Kentucky animal health officials have confirmed an additional case of equine West Nile virus (WNV) in 2012, according to a Sept. 19 statement from Kentucky Equine Programs Manager E.S. "Rusty" Ford.
The affected horse–an unvaccinated 5-year-old Tennessee Walking Horse gelding from Garrad County–began showing clinical signs on Sept. 17. He presented muscular fasciculation, abdominal discomfort, and neurologic deficits (specifically knuckling over while walking) that progressively worsened, Ford’s statement said. He was euthanized on Sept. 18.
Kentucky has now confirmed 12 WNV cases on 11 premises in 10 counties (Bourbon, Franklin, Garrad, Henderson, Henry, Laurel, Metcalfe, Scott, Shelby, and Warren) so far this year. Six are recovering while six, including the Garrad County gelding, have been euthanized. Ford reported that eight affected horses were unvaccinated, three were partially vaccinated, and one was reportedly vaccinated.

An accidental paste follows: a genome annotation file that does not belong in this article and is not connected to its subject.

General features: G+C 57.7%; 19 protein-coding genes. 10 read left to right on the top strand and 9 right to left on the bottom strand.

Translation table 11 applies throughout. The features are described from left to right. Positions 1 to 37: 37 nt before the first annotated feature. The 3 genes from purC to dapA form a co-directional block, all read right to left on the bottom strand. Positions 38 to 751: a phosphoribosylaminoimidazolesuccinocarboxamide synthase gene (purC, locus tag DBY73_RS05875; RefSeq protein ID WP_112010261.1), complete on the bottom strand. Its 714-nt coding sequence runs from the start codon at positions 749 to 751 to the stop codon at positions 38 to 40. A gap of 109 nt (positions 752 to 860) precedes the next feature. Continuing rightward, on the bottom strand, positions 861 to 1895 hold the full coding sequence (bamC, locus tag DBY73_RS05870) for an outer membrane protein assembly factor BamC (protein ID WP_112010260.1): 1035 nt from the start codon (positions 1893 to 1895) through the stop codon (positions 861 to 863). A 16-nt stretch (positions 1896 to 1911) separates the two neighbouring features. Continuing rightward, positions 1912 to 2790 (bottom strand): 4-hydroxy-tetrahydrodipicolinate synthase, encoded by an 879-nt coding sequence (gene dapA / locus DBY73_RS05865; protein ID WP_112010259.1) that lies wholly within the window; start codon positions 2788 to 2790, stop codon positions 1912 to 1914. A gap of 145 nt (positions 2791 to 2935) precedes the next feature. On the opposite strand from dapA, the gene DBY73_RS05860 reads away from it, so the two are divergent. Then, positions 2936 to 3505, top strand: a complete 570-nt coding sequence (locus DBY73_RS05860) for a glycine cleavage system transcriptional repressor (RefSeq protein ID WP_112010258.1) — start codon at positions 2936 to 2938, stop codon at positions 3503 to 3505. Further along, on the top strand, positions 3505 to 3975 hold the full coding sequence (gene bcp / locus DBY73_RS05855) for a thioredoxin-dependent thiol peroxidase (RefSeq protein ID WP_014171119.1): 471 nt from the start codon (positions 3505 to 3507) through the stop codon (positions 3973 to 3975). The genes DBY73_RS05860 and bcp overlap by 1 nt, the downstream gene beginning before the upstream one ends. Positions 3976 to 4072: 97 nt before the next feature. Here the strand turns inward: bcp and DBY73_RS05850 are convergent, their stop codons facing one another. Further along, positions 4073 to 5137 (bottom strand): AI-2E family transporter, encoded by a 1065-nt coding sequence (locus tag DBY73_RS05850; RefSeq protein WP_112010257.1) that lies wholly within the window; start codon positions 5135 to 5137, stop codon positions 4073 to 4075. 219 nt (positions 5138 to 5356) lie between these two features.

The United States Geological Survey Disease Maps, updated Sept. 18, report 299 cases of equine WNV in the United States thus far in 2012.
Clinical signs for WNV include flulike signs, where the horse seems mildly anorexic and depressed; fine and coarse muscle and skin fasciculations (twitching); hyperesthesia (hypersensitivity to touch and sound); changes in mentation (mentality), when horses look like they are daydreaming or "just not with it"; occasional somnolence (drowsiness); propulsive walking (driving or pushing forward, often without control); and "spinal" signs, including asymme